This morning we participated in the Tokyo Race for the Cure…a great event for a great cause. Also, it helped clear room for tonight’s second (of three) Thanksgiving meals.
With this being our first Christmas in Tokyo, we’ve been getting a lot of questions about how the holiday is celebrated here. First, since Thanksgiving is obviously not recognized, the “Christmas Season” starts early (basically, the first week of November). Second, similar to our experience in Hong Kong, Christmas seems to be regarded as one of the several annual seasonal celebrations; albeit one of the biggest ones. The following Christmas display, which we came across in Shibuya, is a good representation of how the holiday is viewed…a great happiness party!
We had a great day celebrating with our new Tokyo family–some friends who also live here in the HV. The best part of our event was our special guests: 8 Marines from nearby Camp Fuji. All of these young people are on their first deployment out of the US. They said they really enjoyed a night of “home cooking.”
In Japan, there is this cow. Inside of this cow is this perfectly marbleized meat. The fat is mixed throughout the meat to create a more evenly cooked piece of meat and a more delicious bite. A little while ago, my parents purchased this meat. My Dad cooked it to perfection. It was so good, the best steak I have ever had. The price was 4,000 yen or $40.00. But it was worth it. We probably won’t get it that often, but it’s so good.
The weather is changing here, we have had some colder days here in Tokyo. We went down to the bus stop at 7 am, and it was 7C. Although, the cold winds have come up rather abruptly, and we are not so fond of freezing,(Xeno loves it, but that another post) one nice thing about the seasonal cross-over is…
…new product at 7-11!
For ¥120, one of the fall/winter offerings is Hot Ginger Ale. It tastes exactly as titled: it is a 180 ml ginger ale soda served hot. It is stored in the hot beverage warmer in the store and opens just like a cold can of soda. It is refreshing and soothing at the same time.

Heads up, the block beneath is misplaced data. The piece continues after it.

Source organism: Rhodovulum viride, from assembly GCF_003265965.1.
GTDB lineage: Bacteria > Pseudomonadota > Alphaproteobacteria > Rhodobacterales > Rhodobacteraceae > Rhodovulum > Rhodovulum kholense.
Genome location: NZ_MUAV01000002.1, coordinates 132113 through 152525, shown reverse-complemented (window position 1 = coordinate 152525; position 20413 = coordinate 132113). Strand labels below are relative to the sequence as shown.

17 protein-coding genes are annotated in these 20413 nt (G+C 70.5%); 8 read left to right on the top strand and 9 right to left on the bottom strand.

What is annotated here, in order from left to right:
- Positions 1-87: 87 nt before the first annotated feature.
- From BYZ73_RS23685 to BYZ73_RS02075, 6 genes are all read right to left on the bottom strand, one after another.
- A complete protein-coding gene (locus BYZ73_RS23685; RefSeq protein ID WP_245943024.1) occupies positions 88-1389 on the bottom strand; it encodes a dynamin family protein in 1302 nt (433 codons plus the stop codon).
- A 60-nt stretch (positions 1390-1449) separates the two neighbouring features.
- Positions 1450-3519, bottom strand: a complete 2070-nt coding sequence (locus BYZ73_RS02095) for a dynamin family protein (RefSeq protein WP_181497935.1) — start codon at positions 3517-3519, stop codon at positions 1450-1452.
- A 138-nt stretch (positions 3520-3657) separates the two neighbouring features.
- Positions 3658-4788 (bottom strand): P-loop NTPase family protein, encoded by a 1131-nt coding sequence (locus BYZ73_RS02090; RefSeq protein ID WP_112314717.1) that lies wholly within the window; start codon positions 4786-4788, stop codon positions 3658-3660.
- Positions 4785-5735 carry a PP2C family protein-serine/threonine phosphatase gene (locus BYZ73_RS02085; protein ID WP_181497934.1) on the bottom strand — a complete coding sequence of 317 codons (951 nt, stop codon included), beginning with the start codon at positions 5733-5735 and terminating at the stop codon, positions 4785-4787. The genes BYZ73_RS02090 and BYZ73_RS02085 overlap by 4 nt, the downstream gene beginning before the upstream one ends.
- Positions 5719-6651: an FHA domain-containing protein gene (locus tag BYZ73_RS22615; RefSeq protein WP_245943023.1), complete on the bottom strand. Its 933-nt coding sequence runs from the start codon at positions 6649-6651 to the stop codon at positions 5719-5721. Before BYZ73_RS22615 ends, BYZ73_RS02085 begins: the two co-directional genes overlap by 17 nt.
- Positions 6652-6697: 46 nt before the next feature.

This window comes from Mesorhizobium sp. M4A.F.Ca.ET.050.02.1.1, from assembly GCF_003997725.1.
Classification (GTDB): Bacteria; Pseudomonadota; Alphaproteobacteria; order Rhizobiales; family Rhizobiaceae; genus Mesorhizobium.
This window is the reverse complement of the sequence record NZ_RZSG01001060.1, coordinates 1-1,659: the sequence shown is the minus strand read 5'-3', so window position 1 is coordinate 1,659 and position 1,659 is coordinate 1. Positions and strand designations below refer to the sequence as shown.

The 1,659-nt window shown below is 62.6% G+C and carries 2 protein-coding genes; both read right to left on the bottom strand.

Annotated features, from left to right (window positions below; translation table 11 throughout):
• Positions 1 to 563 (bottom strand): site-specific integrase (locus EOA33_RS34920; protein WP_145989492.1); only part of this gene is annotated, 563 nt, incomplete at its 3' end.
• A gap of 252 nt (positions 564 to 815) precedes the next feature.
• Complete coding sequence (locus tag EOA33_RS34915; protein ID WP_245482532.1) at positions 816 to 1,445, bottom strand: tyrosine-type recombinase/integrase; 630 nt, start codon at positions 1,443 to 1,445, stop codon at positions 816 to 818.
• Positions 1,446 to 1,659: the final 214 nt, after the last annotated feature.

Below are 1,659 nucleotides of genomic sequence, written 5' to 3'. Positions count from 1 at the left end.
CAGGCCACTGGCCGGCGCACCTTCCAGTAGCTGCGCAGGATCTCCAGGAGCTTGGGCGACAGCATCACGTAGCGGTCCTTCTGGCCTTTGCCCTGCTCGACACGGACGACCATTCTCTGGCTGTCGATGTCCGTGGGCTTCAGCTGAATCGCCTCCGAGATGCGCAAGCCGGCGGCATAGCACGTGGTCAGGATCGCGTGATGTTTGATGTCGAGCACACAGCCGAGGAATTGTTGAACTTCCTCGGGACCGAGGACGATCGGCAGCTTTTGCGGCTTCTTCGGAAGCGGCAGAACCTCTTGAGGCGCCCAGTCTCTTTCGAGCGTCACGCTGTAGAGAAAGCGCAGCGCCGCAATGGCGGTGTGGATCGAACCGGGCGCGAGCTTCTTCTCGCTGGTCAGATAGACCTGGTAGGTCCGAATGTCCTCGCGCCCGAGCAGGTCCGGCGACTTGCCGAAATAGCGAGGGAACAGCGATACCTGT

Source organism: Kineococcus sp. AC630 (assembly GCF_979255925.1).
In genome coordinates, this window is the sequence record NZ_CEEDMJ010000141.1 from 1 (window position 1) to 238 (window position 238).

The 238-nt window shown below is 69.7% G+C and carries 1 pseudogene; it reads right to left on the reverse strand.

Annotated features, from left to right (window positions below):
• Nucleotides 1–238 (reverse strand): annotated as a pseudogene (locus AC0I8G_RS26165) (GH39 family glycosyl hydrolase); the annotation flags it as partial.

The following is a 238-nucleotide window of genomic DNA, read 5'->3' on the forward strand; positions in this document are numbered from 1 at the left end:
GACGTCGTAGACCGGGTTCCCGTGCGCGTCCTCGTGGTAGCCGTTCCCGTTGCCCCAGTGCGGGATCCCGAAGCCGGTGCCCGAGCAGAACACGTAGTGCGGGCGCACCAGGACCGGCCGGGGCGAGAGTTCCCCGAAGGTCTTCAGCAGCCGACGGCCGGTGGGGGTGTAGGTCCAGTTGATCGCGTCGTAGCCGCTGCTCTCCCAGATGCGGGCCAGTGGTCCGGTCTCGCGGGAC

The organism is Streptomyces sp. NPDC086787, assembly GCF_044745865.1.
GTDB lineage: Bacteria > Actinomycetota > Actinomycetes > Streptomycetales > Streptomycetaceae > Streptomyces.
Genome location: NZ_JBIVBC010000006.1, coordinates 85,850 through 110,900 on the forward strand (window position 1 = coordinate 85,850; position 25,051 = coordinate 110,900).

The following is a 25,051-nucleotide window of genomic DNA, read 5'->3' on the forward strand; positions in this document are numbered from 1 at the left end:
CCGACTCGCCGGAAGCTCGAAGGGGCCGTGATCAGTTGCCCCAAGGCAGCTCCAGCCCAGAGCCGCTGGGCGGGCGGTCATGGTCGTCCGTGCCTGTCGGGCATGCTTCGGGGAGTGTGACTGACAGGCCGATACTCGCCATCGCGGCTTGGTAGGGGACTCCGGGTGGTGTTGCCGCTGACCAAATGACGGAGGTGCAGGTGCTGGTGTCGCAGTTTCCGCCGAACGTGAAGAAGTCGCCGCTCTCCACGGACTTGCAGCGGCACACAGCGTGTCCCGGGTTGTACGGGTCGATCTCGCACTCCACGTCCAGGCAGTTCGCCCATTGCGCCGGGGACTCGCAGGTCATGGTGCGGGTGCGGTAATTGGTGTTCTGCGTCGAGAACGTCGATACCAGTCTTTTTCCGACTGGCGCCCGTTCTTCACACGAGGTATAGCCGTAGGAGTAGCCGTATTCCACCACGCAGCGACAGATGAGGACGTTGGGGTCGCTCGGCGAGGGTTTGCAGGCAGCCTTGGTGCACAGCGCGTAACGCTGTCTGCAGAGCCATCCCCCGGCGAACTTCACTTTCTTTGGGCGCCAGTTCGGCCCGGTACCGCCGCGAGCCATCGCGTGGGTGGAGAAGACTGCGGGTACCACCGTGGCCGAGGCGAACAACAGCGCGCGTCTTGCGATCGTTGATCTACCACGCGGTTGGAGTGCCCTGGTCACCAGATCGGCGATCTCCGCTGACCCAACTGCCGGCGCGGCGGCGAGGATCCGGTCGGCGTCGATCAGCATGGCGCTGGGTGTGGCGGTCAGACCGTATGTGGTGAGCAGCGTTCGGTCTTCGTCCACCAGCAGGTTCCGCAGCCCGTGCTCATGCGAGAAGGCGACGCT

As you know, we enjoy chasing down the latest “it” thing here in Tokyo, and, our most recent quest was for the Shaka-Shaka Chicken at McDonalds. ¥120–a real deal. I had heard about it a couple times in the past week and almost immediately decided we needed to find some.
My Japanese teacher taught me how to order it in Japanese during my lesson this week: “Shaka-shaka chicken, hitotsu onegaishimasu”. (Shaka-shaka chicken, one please.) First, I practiced my big phrase a lot. Seriously, I’m good at it.
Then, I went to the small McDonalds at the nearby Kamiyacho station. I practiced my order all the way down the hill. When I arrived, I saw that the picture on the menu board in the window was taped over, so I figured that item wasn’t available in the tiny outlet. No big deal. The next day, I went to a bigger McDonalds in Azabajuban. But there too, the photo was blocked out on their poster.
When I relayed my dismay to the rest of the family, Meg piped up that she just had it during “Tokyo Culture Days!” She ate it at the BIG McDonalds in Ropongi (just up the big hill from our apartment.) BINGO! Sounds like the perfect birthday lunch to me.
Saturday, we took the whole gang up the hill, even Xeno, to the big McDonalds in Ropongi. The girls and I went inside to the second floor to order. I used my Japanese words. I ordered my powdered topping–red pepper. We paid. They gave us the powdered topping. Then, a guy who spoke some English came out and said that Shaka-Shaka Chicken is finished. There is no more Shaka-Shaka Chicken.
No more Shaka-Shaka Chicken. This trend has been hot for several years as we have sinced learned, but we missed it. By mere days.
Strange thing happened today when I was out visiting a friend in Azabujuban today. I walked by the McDonalds and looked at the menu board. Guess what wasn’t taped over any more? You know the answer. Even though I was late for lunch as it was, I went in. “Shaka-Shaka Chicken, hitotsu onegaishimasu.” The cashier looked at me, then away, and shook her head–no Shaka-Shaka Chicken. Then she looked up and smiled, “Shaka-Shaka Chicken…Nuggets!”
For Tokyo Culture Days, we took a trip to Tsukiji Fish Market. It is a big covered area with hundreds of vendors that sell fish and fish-parts. The smell at first is a lot to handle and is pretty harsh. After a while, when you are deeper into the forest of fish, you get used to the fishy-ness. There is a wide variety fish. From sardines to octopus, you can get it all. We didn’t get there early enough for the tuna auction but I’m glad we didn’t because otherwise my experience wouldn’t have been so enjoyable. After my group walked through the market, we tried some sushi. It was so fresh and enjoyable. The best sushi I’ve had. We had the lean tuna, fatty tuna, and some sort of octopus I think. It was really interesting to see the biggest fish market in the world and to think that fish come from all over the world to be sold from the place where I was to then be taken to wherever they were sold to. The complicated layout, the stinky fish, and the delicious sushi, all together make one spectacular experience.